if you are isolated in your own selfishness.
Don’t say YOUR KINGDOM COME,

if you are only thinking materialistically,

living for this world only.
Don’t say THY WILL BE DONE,
if you are not willing to accept suffering.
Don’t say GIVE US TODAY OUR DAILY BREAD,
if you do not care about the needs of others

who are less fortunate than you.
Don’t say FORGIVE US OUR SINS,

if you are harboring a grudge against someone,

or holding revenge and hurt in your heart.
Don’t say DELIVER US FROM EVIL,
if you are not willing to turn away from the lust of the world.
Don’t say AMEN,
if you have not taken the words of the OUR FATHER seriously.”

(Anon)

 

 

With opened hands

In the beginning of the Church, the catechumens were taught the Our Father only a few weeks before baptism, when it was revealed to them that God is our Father. And while saying that prayer, they used to raise their hands as a sign of freedom and faith. As the Our Father is, for us Christians, the prayer par excellence, it is normal to adopt a gesture proper to us when we pray together.

In the course of centuries, the custom of reserving more and more prayers to the celebrant spread far and wide. Happily, with Vatican II we have been reminded that every Christian is a priest, as Saint Peter says: “You are a kingdom of priests” (1 Pet. 2: 9). But the person we usually call the “priest” is the pastor who presides over the Christian community and reminds it about the presence of Christ in its midst.

We are not obliged to adopt this gesture of raising our hands in prayer. But have we not often forgotten to associate the body to our prayer? That is a dimension that the charismatic prayer groups have rediscovered nowadays. Human beings are not pure spirits. We all have a body. Moreover, notice that all the sacraments have a material dimension when they make use of wine, bread, oil, water, the laying of hands, etc. All these symbols are related to our bodies. Our prayer too must be more incarnated or expressed with the body. We should not forget that ours is the religion of incarnation. “The Word was made flesh, says Saint John (Ref Jn 1: 14). That led Saint Brother André, csc, to say: “Whenever we pray the Our Father, He keeps His ear very close to our lips.”

 

The daughter of Karl Marx once confessed to a friend that she had never been brought up in any religion and had never been religious. “But,” she said, “the other day I came across a beautiful prayer which I very much wish could be true,” – “And what was that prayer?” she was asked. Slowly the daughter of Karl Marx began repeating in German, “Our Father, who art in heaven…”  (Source unknown)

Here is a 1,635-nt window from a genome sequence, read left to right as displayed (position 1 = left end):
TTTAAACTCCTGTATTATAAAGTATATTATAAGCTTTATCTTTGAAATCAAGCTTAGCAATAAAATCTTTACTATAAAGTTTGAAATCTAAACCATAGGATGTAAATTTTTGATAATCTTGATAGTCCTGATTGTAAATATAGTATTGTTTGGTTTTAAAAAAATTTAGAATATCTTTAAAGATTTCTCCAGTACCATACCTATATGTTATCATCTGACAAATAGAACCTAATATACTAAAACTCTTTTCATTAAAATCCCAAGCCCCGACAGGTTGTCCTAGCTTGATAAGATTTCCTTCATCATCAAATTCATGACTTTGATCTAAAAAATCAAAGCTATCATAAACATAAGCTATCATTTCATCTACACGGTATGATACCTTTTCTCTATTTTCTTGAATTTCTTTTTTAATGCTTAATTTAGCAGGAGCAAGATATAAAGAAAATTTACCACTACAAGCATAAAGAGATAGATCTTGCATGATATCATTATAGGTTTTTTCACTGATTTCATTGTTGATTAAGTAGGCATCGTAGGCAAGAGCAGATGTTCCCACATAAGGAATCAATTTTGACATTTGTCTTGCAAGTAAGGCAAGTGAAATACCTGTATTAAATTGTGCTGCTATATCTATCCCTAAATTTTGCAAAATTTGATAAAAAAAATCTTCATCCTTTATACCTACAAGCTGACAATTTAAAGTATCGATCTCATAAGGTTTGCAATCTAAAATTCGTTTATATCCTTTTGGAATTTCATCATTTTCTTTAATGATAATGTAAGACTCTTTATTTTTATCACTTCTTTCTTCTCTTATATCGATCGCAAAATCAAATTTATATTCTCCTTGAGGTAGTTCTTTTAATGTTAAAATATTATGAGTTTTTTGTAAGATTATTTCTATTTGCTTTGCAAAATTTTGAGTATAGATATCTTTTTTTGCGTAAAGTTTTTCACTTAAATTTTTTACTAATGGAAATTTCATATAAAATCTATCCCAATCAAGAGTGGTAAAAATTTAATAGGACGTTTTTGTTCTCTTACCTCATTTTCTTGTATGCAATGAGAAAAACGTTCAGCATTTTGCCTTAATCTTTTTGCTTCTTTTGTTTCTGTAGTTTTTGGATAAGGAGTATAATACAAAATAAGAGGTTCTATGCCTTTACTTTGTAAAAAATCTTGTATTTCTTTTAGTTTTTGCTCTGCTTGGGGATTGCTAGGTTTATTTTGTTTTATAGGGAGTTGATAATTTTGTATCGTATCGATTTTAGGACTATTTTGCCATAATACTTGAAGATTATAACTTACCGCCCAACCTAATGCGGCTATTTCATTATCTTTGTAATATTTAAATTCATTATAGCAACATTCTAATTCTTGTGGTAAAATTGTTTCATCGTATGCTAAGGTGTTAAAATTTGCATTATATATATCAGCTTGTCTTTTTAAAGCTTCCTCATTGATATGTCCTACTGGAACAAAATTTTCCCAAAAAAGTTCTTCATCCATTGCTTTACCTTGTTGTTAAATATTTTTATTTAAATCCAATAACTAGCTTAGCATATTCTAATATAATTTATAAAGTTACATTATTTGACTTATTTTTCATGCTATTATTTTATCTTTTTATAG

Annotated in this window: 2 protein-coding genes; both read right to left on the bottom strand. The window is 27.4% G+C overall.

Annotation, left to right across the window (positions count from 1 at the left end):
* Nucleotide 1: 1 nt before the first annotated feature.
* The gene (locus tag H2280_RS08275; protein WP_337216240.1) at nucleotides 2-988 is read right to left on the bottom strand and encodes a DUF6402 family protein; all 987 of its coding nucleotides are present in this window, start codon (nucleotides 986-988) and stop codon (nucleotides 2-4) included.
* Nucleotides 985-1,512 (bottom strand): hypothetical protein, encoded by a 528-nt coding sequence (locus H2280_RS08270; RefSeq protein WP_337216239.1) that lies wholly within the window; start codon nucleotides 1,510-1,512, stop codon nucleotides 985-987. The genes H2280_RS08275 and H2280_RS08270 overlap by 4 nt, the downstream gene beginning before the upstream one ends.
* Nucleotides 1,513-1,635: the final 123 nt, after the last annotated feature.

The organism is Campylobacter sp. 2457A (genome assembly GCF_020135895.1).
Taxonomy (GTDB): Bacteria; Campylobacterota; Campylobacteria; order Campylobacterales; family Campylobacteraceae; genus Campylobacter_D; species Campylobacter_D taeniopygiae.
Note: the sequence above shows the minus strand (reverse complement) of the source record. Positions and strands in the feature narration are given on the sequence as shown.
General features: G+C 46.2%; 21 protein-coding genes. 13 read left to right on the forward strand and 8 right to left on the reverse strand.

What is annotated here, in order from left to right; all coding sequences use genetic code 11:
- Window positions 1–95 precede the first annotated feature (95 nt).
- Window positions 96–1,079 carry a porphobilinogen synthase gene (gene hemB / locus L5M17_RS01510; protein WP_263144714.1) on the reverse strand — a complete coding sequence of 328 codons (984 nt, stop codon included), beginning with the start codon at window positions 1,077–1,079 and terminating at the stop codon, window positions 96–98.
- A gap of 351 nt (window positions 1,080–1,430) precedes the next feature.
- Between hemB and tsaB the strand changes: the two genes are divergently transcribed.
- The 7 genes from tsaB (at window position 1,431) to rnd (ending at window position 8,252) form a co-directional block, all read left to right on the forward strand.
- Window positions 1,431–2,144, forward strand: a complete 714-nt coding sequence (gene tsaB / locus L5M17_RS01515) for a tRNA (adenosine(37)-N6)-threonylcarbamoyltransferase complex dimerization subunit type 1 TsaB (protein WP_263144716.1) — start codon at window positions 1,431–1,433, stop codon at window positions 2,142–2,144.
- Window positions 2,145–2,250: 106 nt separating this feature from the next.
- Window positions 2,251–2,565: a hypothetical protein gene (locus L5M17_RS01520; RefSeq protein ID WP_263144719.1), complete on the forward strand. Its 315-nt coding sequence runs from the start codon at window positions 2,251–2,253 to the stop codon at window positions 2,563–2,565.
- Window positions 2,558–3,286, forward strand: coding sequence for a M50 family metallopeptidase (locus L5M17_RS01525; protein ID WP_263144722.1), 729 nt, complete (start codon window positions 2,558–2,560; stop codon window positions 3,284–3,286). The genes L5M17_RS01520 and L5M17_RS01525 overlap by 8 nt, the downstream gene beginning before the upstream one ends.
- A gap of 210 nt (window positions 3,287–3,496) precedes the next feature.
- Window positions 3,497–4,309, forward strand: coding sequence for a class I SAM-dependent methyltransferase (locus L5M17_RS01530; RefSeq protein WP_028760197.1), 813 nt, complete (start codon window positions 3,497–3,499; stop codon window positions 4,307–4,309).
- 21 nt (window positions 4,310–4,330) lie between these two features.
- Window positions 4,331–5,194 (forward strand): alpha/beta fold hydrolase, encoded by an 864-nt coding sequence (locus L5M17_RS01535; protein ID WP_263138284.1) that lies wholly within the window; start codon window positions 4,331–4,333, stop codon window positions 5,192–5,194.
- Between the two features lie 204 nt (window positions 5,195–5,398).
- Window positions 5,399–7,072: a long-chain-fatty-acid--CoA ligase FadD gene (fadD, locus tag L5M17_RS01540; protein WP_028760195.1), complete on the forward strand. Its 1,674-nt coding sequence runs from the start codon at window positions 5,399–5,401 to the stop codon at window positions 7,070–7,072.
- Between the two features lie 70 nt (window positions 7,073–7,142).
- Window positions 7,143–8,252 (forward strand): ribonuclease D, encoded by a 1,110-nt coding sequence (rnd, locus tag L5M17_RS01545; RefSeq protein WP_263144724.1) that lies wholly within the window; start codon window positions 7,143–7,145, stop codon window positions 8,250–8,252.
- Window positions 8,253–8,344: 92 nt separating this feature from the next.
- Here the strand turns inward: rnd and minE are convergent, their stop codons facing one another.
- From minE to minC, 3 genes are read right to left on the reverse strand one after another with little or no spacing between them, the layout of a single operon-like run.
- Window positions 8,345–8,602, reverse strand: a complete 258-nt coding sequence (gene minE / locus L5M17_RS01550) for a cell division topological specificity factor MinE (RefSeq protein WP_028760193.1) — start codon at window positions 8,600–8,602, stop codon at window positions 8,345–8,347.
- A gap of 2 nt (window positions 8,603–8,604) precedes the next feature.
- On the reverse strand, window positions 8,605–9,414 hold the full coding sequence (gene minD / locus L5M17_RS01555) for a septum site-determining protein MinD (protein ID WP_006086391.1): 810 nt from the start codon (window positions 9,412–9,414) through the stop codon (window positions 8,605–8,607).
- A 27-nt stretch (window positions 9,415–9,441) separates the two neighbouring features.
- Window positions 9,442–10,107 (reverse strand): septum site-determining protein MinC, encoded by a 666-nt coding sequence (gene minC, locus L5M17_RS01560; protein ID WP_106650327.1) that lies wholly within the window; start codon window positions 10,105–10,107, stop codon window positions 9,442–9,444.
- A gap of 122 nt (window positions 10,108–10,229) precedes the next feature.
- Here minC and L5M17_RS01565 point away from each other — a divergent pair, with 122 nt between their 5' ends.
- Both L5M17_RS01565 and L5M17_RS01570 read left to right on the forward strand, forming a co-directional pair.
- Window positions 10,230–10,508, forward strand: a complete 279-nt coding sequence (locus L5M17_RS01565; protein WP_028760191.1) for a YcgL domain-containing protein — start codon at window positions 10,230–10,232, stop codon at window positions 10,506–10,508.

Today, another gesture is used when Christians pray the Our Father. In many parishes and prayer groups, all hold hands as a sign of unity. To be children of the Father makes us all brothers and sisters.

 

Do not bring us into temptation

 

This request seems to indicate that God is a tempter. No, God does not tempt anyone to make him/her commit sin. For Saint James wrote: “God does not put anybody to the test” (Jam. 1: 13). Yet nothing can escape God’s sovereignty, not even temptation nor the power of Satan. So, that request of the Our Father can be understood in this way: “Do not allow us to be tempted beyond our strength.” We read in the first Letter to the Corinthians: “None of the trials which have come upon you is more than a human being can stand. You can trust that God will not let you be put to the test beyond your strength, but with any trial will also provide a way out by enabling you to put up with it” (1 Cor. 10: 13). For we are aware of our weaknesses. If we were caught in a difficult situation, as Jesus was in the garden of Gethsemane, we would probably fall into the temptation. That is why Jesus wants his followers to pray so that they may not fall into temptation (Ref. Lk 22: 40. 46).

 

If Peter had prayed the Our Father instead of saying, “I will follow you wherever you go”, perhaps would he have been more humble and less confident in his own strength. So, what Jesus’ disciples ask is not so much to be spared temptations, but to be spared a test they may not be able to undergo.

 

 

 

 

 

 

Author: 
Hervé Morissette, csc